A Moment of Recognition

A couple of recent blogposts have tumbled together in my mind for the last few days and it is time to bring to light an extraordinary effort by a friend and fellow blogger.

On September 20 I blogged about being a volunteer and asked readers about their volunteer experiences. We all seemed to agree that we took volunteer jobs to enjoy the company of folks with similar interests or to do our part in our community or to meet new people.

About the same time, friend and blogger Elizabeth Cottrell posted “In Praise of Courtesy” on her blog. The essence of courtesy is to treat other people as we would like to be treated.

As regular readers of my travel blog At Home…On the Road are aware, my husband and I sold our house in the Shenandoah Valley earlier this year. We share a common hobby with Elizabeth and her husband and were for several years members of an organization associated with that hobby. Sometime last year actions were taken by the board that upset a number of us. My response was to drop my membership, as I was busy in another organization and wasn’t going to have time to do my part to try to remedy the situation in the club.

We are now 3000 miles away but keep hearing bits and pieces about ongoing problems. Rumor had it that the behavior of several members had deteriorated to something decidedly less than courtesy. How bad could it get?

This week we found out. My husband, still a member of the club, had the draft of the minutes of the last meeting in his inbox the other evening. Oh my…ohhh my! Twice as many people as usual, officers resigning, bylaws being referenced, heated discussions, and who knows what all. Because the secretary was on vacation, Elizabeth was asked to take the minutes.

I was not there, and have not talked directly to anyone who was, so I don’t know how far the proceedings strayed from courtesy, dignity, and civility. But from what she wrote, we can see the meeting did not go well. It seems that quite a few forgot that simple rule of treating others as they would wish to be treated.

In what had to be one of her most difficult writing assignments ever, Elizabeth did a remarkable job maintaining neutrality and reporting the proceedings with dignity and yes, a considerable dose of courtesy.

My nomination for the highest award “In Praise of Courtesy” goes to Elizabeth Cottrell for an amazing job, exceptionally well done.

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6 thoughts on “A Moment of Recognition

  1. Denise Hisey says:

    Sounds like a challenging situation for all, Esther. It isn’t hard to imagine Elizabeth being the perfect one to pull off being courteous even in the most difficult circumstances. She has a delightful and purposeful attitude.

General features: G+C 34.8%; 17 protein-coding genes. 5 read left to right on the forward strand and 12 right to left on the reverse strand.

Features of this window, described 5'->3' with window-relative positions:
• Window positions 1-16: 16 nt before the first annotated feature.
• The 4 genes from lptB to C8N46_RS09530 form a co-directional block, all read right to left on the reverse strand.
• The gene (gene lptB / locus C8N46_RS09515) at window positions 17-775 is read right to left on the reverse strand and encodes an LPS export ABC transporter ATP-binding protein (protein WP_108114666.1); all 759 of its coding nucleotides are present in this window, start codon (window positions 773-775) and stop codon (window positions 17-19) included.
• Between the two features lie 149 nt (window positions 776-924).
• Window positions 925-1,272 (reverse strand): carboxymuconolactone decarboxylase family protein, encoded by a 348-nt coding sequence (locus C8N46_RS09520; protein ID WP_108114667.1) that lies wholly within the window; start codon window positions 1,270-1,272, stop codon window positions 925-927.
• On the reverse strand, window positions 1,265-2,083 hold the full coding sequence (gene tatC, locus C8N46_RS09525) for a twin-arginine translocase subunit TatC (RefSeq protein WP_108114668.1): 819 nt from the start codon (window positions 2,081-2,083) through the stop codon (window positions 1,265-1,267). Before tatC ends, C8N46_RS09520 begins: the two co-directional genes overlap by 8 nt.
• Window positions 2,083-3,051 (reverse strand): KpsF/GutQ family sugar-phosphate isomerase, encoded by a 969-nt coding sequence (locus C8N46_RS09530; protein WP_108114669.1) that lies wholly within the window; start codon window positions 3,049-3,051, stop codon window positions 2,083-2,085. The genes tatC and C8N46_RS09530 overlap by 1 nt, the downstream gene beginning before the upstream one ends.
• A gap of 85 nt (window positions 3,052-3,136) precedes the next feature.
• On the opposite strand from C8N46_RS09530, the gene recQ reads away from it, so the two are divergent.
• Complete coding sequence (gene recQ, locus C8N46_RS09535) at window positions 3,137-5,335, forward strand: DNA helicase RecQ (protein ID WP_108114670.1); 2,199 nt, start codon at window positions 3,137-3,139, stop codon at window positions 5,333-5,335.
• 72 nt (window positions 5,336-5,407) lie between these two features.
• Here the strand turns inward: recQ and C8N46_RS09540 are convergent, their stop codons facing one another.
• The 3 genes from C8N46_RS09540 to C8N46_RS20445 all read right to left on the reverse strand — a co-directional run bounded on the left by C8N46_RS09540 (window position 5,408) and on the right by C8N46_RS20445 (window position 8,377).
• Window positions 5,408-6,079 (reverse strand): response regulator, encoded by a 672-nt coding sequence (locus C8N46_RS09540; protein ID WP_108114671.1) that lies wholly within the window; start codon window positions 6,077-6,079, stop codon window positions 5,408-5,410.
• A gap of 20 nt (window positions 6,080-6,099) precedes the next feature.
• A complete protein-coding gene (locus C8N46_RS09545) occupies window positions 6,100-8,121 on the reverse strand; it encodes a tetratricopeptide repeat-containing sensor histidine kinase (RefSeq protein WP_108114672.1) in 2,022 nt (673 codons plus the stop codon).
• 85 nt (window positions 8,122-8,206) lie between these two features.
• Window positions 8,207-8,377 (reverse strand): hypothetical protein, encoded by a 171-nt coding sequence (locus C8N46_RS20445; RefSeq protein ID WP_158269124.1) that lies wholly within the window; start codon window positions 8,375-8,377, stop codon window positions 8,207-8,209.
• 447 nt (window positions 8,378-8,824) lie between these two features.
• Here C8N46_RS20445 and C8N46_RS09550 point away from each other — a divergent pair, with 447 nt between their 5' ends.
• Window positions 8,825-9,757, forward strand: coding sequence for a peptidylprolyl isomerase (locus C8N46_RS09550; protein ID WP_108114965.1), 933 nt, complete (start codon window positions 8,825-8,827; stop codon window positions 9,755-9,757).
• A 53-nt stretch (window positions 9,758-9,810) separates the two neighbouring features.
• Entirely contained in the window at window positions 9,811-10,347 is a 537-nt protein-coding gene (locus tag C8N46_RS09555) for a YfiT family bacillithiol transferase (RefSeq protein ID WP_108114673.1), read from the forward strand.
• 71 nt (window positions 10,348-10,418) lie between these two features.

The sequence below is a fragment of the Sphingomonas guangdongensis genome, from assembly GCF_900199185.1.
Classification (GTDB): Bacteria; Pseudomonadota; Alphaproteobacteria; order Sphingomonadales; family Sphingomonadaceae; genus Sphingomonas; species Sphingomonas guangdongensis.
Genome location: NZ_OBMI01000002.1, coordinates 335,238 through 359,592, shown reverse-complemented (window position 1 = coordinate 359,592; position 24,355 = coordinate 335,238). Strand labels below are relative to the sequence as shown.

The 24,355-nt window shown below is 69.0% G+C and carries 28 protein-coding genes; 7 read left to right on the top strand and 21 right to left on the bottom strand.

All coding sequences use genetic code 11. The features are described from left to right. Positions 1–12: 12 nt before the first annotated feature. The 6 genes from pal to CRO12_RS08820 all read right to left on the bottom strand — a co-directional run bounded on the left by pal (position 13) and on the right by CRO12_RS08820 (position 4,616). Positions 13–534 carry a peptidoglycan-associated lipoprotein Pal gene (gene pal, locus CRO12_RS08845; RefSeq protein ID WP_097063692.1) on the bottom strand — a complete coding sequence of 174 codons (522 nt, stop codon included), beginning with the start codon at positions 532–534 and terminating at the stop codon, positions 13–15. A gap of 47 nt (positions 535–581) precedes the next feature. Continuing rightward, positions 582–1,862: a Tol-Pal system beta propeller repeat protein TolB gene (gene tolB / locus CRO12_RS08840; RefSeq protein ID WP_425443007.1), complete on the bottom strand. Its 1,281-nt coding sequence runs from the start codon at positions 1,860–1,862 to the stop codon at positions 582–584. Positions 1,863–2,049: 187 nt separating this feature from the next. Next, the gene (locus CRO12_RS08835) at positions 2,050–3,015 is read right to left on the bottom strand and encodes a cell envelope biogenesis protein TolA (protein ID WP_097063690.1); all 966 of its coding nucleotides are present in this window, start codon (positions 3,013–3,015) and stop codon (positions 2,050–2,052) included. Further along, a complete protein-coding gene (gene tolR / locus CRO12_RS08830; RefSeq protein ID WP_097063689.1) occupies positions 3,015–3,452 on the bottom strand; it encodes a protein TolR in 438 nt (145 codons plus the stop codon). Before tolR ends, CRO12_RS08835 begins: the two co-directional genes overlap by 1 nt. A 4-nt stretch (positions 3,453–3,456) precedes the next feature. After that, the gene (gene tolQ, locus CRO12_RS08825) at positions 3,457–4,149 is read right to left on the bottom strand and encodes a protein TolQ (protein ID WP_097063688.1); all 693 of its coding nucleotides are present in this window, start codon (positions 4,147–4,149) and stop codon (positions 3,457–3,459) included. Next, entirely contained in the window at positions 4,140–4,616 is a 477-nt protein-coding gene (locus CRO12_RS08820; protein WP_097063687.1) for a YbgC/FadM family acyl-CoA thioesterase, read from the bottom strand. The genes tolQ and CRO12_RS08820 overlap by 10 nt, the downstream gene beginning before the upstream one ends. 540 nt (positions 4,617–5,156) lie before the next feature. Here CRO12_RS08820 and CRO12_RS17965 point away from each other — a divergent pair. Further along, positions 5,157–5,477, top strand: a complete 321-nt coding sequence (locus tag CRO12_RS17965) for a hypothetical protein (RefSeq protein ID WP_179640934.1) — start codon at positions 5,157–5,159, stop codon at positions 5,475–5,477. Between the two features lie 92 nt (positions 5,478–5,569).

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  2. Denise, you are right about Elizabeth. I’m lucky to know her in person. And after this weekend, I’ll be able to say the same about you. Really looking forward to it.

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  3. karenrsanderson says:

    Challenging is right! I’m still a member of my NM condo board, and though the board members are courteous, listen to alternative ideas, and compromise, the tenants are sometimes argumentative -thinking not of the property as a whole, but what they selfishly want for themselves. And personal attacks are not unheard of. Personal attacks have no place in group meetings and do nothing to promote community. I applaud this blog and Elizabeth’s too!

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    • I have found that often the biggest fights are over misunderstandings that nobody takes the time to work through. My hat is off to those people who can bring warring factions together and help each to see the other’s point. I agree that personal attacks have no place in group meetings…grow up already!

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  4. Being a volunteer is, for the most part, a selfless and wonderful way to ‘give’ to the community. But being a volunteer does not inoculate us from human vanity, jealousy, and need for power, unfortunately. All that can be seen in a corporate boardroom can be seen in a room full of volunteers also. Dang. That’s why a good manager who oversees the volunteers can help keep the tone amiable and happy, so those who volunteer to help and give, can do just that. Thought provoking post, Esther.

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  5. Pamela, you hit my button for sure! I had a wonderful volunteer job for several years, accomplished quite a bit, learned a tremendous amount and had a lot of fun. I was good at leading the group, so long as everybody got along. But I knew little about managing people. In my professional life, I had not had a manager or supervisor since my 20s. I worked as a member of a treatment team and I understood the team process well. I did NOT know how to manage someone who pulled in opposite directions and the results were painful. I learned from that experience…enough to know that managing isn’t one of my strengths!!

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